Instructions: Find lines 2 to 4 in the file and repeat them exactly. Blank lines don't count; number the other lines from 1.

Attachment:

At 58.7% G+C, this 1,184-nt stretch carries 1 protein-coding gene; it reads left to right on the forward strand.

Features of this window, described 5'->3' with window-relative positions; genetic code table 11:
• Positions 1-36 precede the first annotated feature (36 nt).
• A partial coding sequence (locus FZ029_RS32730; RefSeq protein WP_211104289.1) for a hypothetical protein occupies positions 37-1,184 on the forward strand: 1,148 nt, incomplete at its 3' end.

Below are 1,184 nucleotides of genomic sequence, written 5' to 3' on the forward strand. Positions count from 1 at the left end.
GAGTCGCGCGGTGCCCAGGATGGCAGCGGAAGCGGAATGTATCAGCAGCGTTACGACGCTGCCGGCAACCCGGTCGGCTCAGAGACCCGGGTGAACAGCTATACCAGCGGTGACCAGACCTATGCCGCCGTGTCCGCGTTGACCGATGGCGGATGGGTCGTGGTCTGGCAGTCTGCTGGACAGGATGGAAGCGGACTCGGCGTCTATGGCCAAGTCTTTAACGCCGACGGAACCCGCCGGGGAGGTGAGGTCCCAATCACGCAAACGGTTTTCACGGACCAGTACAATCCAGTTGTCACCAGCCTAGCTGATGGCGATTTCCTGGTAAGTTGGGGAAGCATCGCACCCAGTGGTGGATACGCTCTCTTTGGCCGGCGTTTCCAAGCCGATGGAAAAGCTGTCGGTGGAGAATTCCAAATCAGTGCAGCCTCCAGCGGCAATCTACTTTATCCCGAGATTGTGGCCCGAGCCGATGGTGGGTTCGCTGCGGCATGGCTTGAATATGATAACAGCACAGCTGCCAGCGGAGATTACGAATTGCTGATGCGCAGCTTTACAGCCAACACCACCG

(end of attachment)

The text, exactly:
Features of this window, described 5'->3' with window-relative positions; genetic code table 11:
• Positions 1-36 precede the first annotated feature (36 nt).
• A partial coding sequence (locus FZ029_RS32730; RefSeq protein WP_211104289.1) for a hypothetical protein occupies positions 37-1,184 on the forward strand: 1,148 nt, incomplete at its 3' end.